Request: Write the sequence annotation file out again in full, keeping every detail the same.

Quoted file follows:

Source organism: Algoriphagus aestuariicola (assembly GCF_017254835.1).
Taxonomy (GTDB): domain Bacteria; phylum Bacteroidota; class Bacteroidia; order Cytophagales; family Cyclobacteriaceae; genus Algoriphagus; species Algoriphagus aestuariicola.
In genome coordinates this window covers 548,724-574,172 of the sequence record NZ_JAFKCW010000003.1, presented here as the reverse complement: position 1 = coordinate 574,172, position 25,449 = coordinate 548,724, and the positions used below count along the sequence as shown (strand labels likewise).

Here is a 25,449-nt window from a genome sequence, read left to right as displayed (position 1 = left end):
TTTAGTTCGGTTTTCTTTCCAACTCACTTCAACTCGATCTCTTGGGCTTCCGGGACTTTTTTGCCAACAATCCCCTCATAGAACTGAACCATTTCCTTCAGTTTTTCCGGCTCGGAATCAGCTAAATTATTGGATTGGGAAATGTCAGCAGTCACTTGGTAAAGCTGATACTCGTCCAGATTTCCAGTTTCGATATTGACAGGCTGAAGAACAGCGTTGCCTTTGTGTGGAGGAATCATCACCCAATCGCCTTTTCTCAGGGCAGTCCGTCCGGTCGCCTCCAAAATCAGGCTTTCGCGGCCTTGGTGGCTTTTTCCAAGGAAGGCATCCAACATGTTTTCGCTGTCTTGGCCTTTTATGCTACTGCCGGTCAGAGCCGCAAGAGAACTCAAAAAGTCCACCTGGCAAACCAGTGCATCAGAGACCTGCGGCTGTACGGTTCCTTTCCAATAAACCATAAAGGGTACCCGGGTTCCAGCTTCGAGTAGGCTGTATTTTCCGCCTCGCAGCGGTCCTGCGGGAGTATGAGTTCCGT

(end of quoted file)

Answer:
Source organism: Algoriphagus aestuariicola (assembly GCF_017254835.1).
Taxonomy (GTDB): domain Bacteria; phylum Bacteroidota; class Bacteroidia; order Cytophagales; family Cyclobacteriaceae; genus Algoriphagus; species Algoriphagus aestuariicola.
In genome coordinates this window covers 548,724-574,172 of the sequence record NZ_JAFKCW010000003.1, presented here as the reverse complement: position 1 = coordinate 574,172, position 25,449 = coordinate 548,724, and the positions used below count along the sequence as shown (strand labels likewise).

Here is a 25,449-nt window from a genome sequence, read left to right as displayed (position 1 = left end):
TTTAGTTCGGTTTTCTTTCCAACTCACTTCAACTCGATCTCTTGGGCTTCCGGGACTTTTTTGCCAACAATCCCCTCATAGAACTGAACCATTTCCTTCAGTTTTTCCGGCTCGGAATCAGCTAAATTATTGGATTGGGAAATGTCAGCAGTCACTTGGTAAAGCTGATACTCGTCCAGATTTCCAGTTTCGATATTGACAGGCTGAAGAACAGCGTTGCCTTTGTGTGGAGGAATCATCACCCAATCGCCTTTTCTCAGGGCAGTCCGTCCGGTCGCCTCCAAAATCAGGCTTTCGCGGCCTTGGTGGCTTTTTCCAAGGAAGGCATCCAACATGTTTTCGCTGTCTTGGCCTTTTATGCTACTGCCGGTCAGAGCCGCAAGAGAACTCAAAAAGTCCACCTGGCAAACCAGTGCATCAGAGACCTGCGGCTGTACGGTTCCTTTCCAATAAACCATAAAGGGTACCCGGGTTCCAGCTTCGAGTAGGCTGTATTTTCCGCCTCGCAGCGGTCCTGCGGGAGTATGAGTTCCGT